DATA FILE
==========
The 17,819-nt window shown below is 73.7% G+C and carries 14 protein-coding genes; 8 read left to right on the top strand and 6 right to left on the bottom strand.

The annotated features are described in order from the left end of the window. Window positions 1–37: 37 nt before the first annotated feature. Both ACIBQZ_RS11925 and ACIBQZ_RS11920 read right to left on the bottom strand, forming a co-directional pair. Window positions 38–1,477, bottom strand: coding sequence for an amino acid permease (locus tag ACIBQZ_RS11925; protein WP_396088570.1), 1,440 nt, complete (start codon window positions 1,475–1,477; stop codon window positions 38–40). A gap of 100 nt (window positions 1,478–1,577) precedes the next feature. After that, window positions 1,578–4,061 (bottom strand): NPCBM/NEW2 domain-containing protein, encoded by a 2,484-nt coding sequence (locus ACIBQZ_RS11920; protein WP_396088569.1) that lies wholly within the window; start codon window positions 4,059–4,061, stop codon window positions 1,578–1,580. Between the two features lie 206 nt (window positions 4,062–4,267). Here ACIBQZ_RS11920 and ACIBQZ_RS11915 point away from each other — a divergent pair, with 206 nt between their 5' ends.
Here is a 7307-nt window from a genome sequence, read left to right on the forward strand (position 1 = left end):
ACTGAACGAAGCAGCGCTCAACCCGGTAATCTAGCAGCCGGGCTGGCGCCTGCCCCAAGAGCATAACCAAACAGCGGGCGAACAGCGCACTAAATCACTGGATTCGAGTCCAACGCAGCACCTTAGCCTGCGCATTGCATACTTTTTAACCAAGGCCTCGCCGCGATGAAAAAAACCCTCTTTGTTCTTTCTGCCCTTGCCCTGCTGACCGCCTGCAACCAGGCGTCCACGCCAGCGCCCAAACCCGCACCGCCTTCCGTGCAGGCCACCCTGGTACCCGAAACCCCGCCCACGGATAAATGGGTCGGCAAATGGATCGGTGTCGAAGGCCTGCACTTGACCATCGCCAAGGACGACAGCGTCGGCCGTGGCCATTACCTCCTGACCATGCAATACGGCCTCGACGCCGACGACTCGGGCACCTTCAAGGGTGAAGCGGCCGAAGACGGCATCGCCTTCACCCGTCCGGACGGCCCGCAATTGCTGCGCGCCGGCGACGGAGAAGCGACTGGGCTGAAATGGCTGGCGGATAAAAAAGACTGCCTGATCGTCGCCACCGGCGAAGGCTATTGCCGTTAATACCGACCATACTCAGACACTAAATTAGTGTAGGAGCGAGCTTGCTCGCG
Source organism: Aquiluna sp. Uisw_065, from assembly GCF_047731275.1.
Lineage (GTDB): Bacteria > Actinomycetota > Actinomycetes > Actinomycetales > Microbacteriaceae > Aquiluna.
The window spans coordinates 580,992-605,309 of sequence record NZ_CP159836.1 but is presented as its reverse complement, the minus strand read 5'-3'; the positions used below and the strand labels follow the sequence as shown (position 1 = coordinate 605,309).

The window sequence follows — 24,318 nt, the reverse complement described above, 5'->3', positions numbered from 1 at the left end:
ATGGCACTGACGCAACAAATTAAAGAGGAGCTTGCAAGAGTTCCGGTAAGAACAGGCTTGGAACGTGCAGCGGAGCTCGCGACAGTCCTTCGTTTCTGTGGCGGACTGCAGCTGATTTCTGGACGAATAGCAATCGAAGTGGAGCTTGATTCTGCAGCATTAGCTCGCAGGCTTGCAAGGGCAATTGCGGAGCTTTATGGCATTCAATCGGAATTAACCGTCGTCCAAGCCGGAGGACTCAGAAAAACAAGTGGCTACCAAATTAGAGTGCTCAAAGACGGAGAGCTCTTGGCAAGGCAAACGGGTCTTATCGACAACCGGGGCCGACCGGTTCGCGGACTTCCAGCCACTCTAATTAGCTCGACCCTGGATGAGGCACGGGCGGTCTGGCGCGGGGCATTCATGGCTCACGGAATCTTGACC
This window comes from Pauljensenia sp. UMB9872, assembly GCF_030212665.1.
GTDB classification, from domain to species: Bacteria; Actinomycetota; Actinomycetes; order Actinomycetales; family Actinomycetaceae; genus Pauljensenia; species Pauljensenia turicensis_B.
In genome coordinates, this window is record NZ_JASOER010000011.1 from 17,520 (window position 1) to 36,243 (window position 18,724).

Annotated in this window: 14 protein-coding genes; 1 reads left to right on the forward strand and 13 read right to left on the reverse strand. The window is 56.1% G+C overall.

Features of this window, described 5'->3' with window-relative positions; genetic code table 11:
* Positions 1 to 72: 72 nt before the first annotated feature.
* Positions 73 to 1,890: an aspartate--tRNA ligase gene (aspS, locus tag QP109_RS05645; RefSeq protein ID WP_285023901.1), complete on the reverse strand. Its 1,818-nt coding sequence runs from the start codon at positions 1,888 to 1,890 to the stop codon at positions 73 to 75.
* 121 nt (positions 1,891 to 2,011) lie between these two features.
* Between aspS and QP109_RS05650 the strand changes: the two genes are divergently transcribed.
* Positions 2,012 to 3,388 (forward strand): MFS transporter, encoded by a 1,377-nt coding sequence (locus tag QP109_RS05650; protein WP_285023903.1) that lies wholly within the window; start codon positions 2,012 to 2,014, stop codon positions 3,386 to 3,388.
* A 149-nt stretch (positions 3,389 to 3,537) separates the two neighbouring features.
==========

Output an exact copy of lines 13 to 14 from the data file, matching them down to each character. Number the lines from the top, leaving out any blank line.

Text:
Annotated in this window: 14 protein-coding genes; 1 reads left to right on the forward strand and 13 read right to left on the reverse strand. The window is 56.1% G+C overall.

Features of this window, described 5'->3' with window-relative positions; genetic code table 11: